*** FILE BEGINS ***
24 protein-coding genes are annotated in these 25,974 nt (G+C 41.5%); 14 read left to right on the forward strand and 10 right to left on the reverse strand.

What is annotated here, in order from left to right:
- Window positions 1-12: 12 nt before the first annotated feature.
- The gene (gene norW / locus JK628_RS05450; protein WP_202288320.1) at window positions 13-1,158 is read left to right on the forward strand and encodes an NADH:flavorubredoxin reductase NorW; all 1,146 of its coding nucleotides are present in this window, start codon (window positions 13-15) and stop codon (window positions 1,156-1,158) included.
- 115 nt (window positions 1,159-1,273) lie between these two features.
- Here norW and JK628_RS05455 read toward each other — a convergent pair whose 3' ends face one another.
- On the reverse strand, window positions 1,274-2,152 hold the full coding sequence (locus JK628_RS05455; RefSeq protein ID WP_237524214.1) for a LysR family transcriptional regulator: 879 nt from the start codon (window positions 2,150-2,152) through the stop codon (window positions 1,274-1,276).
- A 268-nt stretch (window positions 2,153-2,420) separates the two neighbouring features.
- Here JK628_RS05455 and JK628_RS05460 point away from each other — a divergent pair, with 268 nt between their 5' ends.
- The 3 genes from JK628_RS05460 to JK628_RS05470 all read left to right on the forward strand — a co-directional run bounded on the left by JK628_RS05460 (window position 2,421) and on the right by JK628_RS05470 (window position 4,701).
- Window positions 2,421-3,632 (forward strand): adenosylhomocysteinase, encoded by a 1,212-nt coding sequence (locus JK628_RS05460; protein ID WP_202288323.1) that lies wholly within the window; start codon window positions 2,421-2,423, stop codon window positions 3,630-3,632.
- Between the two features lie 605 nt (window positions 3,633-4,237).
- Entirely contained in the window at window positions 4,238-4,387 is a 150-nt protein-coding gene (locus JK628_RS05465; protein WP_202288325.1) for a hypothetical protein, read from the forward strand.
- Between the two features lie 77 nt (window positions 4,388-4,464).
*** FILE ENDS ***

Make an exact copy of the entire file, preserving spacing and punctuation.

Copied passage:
24 protein-coding genes are annotated in these 25,974 nt (G+C 41.5%); 14 read left to right on the forward strand and 10 right to left on the reverse strand.

What is annotated here, in order from left to right:
- Window positions 1-12: 12 nt before the first annotated feature.
- The gene (gene norW / locus JK628_RS05450; protein WP_202288320.1) at window positions 13-1,158 is read left to right on the forward strand and encodes an NADH:flavorubredoxin reductase NorW; all 1,146 of its coding nucleotides are present in this window, start codon (window positions 13-15) and stop codon (window positions 1,156-1,158) included.
- 115 nt (window positions 1,159-1,273) lie between these two features.
- Here norW and JK628_RS05455 read toward each other — a convergent pair whose 3' ends face one another.
- On the reverse strand, window positions 1,274-2,152 hold the full coding sequence (locus JK628_RS05455; RefSeq protein ID WP_237524214.1) for a LysR family transcriptional regulator: 879 nt from the start codon (window positions 2,150-2,152) through the stop codon (window positions 1,274-1,276).
- A 268-nt stretch (window positions 2,153-2,420) separates the two neighbouring features.
- Here JK628_RS05455 and JK628_RS05460 point away from each other — a divergent pair, with 268 nt between their 5' ends.
- The 3 genes from JK628_RS05460 to JK628_RS05470 all read left to right on the forward strand — a co-directional run bounded on the left by JK628_RS05460 (window position 2,421) and on the right by JK628_RS05470 (window position 4,701).
- Window positions 2,421-3,632 (forward strand): adenosylhomocysteinase, encoded by a 1,212-nt coding sequence (locus JK628_RS05460; protein ID WP_202288323.1) that lies wholly within the window; start codon window positions 2,421-2,423, stop codon window positions 3,630-3,632.
- Between the two features lie 605 nt (window positions 3,633-4,237).
- Entirely contained in the window at window positions 4,238-4,387 is a 150-nt protein-coding gene (locus JK628_RS05465; protein WP_202288325.1) for a hypothetical protein, read from the forward strand.
- Between the two features lie 77 nt (window positions 4,388-4,464).